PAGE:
I don’t really see much of a difference between simple and aggravated assault, and therefore, the difference in conviction seems like an easy way for perpetrators to get off on a lighter sentence.  If someone is intentionally harming a dog, it’s a crime. Hurting an animal intentionally, whether moderately or severely, is always indicative of poor morals, and therefore there should be no difference in how the two crimes are sentenced.

While those charged are required to pay for the care of the abused animal, I would love to live in a world where those convicted were required to pay the full $25,000 to the person or organization that cared for the animal. On top of that $25,000, violators should also have to spend at least one year in prison. This penalty should increase exponentially for repeat offenders.  After the third conviction, there is an obvious disregard for life, and therefore the convicted person should go to prison for life.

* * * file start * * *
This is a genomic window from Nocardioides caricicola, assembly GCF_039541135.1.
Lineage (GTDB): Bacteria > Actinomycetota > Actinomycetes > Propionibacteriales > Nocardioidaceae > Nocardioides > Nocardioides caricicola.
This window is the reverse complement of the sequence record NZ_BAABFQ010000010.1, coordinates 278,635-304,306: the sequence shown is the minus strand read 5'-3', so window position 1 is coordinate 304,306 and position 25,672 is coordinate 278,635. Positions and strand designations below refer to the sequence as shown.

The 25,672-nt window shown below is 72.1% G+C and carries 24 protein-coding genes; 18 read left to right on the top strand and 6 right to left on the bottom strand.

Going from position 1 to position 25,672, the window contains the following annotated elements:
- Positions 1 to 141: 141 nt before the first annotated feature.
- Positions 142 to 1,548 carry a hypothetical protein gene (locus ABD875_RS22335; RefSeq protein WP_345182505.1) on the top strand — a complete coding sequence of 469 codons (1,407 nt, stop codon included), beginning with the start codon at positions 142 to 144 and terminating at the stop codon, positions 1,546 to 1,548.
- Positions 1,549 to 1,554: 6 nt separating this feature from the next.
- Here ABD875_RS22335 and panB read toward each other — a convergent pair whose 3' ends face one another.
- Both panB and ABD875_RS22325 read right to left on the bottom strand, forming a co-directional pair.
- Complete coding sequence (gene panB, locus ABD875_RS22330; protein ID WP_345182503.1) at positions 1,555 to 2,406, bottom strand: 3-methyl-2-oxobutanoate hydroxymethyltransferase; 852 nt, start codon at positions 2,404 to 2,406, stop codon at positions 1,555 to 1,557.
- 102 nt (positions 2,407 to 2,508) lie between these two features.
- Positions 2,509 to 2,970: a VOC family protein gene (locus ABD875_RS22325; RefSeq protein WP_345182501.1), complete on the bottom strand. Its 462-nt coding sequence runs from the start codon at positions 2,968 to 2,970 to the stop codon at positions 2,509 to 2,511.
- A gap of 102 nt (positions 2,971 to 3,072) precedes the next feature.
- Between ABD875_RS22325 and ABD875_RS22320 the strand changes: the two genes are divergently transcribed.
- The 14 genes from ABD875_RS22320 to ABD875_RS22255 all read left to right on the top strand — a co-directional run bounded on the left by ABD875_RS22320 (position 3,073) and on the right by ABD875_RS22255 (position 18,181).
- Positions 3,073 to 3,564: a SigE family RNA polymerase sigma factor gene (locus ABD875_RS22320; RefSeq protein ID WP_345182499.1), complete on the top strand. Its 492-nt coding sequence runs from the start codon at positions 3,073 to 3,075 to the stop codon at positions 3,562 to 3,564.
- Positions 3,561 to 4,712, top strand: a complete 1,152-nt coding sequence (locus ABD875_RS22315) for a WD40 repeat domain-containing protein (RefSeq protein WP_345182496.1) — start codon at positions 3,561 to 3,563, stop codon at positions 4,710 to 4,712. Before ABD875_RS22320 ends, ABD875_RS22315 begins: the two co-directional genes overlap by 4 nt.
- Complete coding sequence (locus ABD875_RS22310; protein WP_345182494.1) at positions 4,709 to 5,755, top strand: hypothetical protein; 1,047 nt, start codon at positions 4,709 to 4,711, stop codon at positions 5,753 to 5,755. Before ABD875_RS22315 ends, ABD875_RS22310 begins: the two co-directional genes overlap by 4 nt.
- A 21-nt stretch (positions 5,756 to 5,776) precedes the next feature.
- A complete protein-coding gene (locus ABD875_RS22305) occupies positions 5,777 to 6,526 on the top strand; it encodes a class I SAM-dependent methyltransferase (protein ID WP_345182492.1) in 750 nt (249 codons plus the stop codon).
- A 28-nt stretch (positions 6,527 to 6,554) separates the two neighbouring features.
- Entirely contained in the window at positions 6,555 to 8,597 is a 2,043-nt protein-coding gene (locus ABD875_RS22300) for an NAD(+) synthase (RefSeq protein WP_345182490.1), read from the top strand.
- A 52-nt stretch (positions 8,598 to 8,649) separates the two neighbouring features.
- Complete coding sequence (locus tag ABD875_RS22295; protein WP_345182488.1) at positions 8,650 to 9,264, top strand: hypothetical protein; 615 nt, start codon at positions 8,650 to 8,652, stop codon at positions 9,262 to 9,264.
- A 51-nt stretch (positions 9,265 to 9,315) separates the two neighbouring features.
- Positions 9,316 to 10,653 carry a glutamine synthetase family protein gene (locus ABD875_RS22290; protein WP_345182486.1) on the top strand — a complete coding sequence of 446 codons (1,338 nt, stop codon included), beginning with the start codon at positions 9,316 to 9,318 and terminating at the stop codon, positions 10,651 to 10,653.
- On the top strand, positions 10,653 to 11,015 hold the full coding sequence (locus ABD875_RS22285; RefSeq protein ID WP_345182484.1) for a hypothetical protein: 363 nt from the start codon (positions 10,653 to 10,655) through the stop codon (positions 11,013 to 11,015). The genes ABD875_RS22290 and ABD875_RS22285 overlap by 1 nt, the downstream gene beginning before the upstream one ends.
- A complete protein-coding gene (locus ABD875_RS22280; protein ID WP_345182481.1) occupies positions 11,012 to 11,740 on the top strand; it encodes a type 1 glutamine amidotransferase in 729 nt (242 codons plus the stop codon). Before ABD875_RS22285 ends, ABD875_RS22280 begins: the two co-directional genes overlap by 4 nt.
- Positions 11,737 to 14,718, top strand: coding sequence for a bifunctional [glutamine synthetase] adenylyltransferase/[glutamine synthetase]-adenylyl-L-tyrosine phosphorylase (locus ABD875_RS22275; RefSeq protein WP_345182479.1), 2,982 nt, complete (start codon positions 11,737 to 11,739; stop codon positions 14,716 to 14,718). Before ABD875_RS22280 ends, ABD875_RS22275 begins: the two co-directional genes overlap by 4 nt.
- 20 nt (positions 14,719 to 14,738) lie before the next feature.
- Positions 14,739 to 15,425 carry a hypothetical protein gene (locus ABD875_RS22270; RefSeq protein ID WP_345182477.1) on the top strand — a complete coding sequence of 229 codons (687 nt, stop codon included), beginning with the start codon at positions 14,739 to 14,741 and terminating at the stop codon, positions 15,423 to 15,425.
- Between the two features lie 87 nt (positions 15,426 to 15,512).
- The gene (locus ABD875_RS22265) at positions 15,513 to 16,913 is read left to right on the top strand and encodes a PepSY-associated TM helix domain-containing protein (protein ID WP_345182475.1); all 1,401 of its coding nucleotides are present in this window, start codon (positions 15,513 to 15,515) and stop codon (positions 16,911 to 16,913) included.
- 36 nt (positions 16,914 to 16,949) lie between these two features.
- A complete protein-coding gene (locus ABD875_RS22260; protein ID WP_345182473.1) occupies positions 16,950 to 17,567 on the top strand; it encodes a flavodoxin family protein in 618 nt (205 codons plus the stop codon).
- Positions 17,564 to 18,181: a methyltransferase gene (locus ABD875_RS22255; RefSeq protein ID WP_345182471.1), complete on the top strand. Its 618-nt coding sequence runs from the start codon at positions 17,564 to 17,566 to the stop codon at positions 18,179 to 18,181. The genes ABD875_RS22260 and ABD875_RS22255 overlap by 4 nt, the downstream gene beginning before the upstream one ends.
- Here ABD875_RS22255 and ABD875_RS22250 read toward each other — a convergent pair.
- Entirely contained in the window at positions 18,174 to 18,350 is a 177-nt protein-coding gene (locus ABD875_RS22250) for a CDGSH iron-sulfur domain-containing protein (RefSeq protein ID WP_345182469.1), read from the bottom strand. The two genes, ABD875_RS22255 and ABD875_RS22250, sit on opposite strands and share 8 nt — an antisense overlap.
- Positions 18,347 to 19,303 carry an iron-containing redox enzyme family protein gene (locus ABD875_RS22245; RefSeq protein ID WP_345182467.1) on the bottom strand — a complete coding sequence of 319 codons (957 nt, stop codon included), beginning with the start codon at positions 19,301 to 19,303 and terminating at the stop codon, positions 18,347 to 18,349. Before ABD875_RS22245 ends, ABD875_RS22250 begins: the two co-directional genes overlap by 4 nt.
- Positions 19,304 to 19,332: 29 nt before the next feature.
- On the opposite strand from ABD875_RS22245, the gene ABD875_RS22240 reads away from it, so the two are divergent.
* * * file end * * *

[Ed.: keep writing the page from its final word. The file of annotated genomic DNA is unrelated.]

If you would like to report animal cruelty, please contact any of the organizations below.

The Humane Society of the United States (HSUS): http://www.humanesociety.org/issues/abuse_neglect/tips/cruelty_action.html

Report to HSUS through their tip lines: Dogfighting – (877-847-4787); Puppy Mills – (877-645-5847); Illegal horse soring – (855-667-6746).

 

People for Ethical Treatment of Animals (PETA):

https://www.peta.org/about-peta/contact-peta/report-cruelty/

If police are unresponsive to an animal abuse call, contact PETA immediately at (757-622-7382).  

 

 

Not-so-fun animal abuse facts:

A man in California was killed in an argument over a $10 cockfight bet.

Cruelty to animals is highly correlated with other crimes, including violence against humans.  One survey shows that 71 percent of domestic violence victims revealed that their abuser also harmed pets.  

In 2006, a man in Metairie was convicted for throwing kittens out of his moving vehicle. The last one was thrown out of the truck in Kenner, and police said the injured kitten later died.